Tacocat – Lost Time

Tuesday 05th, April 2016 / 12:50
By Jamie McNamara
Illustration: Syd Danger

Illustration: Syd Danger

Hardly Art

The city of Seattle is having somewhat of a cultural renaissance as of late. The riot grrrl movement has been made a significant mark on the younger generation and bands like Chastity Belt, La Luz and Boyfriend are leading the charge with politically motivated, but not overtly political, pop-leaning guitar music that reflects changing attitudes about feminism.

Arguably the most important band to the new scene in Seattle is Tacocat and their breezy, bubblegum brand of pop music. Like many of their peers, Tacocat’s music is sarcastic and sonically simplistic, but that simplicity serves a purpose. Tacocat’s third album Lost Time, succeeds in its ability to make feminist ideas the main focus of their music in an unapologetic and down-to-earth manner.

Tacocat’s musical formula has stayed largely similar since 2014’s NVM. Vocalist Emily Nokes sings about Plan B, Internet trolls, and mansplaining with the inflection of a jaded 20-something. Bolstering her are fellow bandmates Bree McKenna, Eric Randall and Lelah Maupin who play a melodic blend of surf-infused rock ‘n’ roll. It’s a simple formula, but it serves the band well.

The album’s title comes from a phenomenon experienced by those who’ve had close encounters of the third kind, specifically sourced from The X-Files. The reference is more than just a nod to a cult favourite: the show’s counter-cultural commentary and all-too-rare presentation of a strong female lead fit perfectly with Tacocat’s own aesthetic. They even named a track in honour of Agent Dana Scully.

tacocatOn that song and the rest of the album, producer Erik Blood’s presence pays off in full. Lost Time sounds cleaner, with less emphasis on fuzz and more focus on keeping things lean. The songs never over stay their welcome; in fact, only one song on the album actually cracks the three-minute mark. They are brief and to-the-point, the product of a band that knows exactly what it wants to say.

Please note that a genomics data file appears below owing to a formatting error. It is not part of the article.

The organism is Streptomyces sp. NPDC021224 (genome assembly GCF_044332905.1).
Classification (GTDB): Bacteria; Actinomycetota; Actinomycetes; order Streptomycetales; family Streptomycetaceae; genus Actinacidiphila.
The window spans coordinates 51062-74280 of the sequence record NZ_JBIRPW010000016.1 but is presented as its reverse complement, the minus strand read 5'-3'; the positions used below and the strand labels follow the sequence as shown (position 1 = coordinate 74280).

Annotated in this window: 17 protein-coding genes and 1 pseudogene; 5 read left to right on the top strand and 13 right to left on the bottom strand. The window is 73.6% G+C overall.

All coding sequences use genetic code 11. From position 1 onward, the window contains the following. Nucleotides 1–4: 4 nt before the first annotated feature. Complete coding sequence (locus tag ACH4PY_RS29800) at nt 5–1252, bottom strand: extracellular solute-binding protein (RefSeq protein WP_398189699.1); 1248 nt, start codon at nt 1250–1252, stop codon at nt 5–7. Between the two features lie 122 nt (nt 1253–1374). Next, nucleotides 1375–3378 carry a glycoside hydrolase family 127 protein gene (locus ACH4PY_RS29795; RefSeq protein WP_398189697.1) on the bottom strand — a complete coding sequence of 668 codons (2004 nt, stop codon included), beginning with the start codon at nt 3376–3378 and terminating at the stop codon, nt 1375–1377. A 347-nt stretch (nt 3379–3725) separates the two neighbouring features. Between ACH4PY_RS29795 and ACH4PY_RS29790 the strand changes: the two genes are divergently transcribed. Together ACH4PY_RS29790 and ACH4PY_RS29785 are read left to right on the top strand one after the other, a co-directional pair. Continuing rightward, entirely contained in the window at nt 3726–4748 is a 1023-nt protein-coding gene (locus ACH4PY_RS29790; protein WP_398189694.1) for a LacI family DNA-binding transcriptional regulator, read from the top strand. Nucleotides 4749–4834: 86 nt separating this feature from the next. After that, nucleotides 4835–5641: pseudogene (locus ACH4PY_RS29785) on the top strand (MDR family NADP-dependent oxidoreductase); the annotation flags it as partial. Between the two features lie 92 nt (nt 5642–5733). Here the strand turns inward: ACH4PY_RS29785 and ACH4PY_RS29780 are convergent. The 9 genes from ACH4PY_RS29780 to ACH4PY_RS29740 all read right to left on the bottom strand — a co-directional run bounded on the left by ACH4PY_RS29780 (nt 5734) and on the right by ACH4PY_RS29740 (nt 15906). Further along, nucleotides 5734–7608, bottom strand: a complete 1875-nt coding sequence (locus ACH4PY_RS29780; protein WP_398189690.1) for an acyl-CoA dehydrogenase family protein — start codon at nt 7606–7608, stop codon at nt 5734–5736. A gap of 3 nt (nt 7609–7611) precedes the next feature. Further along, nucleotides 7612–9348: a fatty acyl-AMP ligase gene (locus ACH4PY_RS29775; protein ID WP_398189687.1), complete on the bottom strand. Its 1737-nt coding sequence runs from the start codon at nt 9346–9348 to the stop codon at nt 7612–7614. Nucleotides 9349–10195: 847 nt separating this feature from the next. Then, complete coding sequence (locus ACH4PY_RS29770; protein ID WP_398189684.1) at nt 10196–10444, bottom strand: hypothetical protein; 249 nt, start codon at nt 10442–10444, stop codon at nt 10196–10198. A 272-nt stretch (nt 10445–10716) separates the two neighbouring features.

It’s that laser focus for displeasure that makes Lost Time such a treat to listen to. “The Internet” is a rollicking attack of Internet trolls, a simple topic executed expertly. “Your place is so low, human mosquito,” Nokes sings with a melodic yowl not unlike Corrine Tucker, but with less palpable rage and more apathetic disappointment.

That cultural disappointment reappears on the album’s second single “Talk.” It’s a taut, moody ballad that sounds like a cross between Blondie and Sleater-Kinney. The chorus features Nokes’ voice blown out to its emotional zenith as she laments the death of face-to-face interaction. It’s the most serious song on the album, but it doesn’t feel out of place sandwiched between Tacocat’s jauntier work.

Lost Time often has a ragged energy, never is it more audible than the melodic blast “You Can’t Fire Me, I Quit.” It’s a no-nonsense send off to a lover who tried to make the first step in ending a relationship. It’s full of ingenuous putdowns, the kind that sting under the surface and attack a person’s character directly. Tacocat are masters of talking people down in an unpretentious manner. It makes their lyrical arguments sound so convincing and common sense.

The next time you hear someone disparaging feminism for being a collective of bra-burning, man-hating women, give them a copy of Lost Time. If they can’t find something to enjoy, you can be sure they’re a lost cause.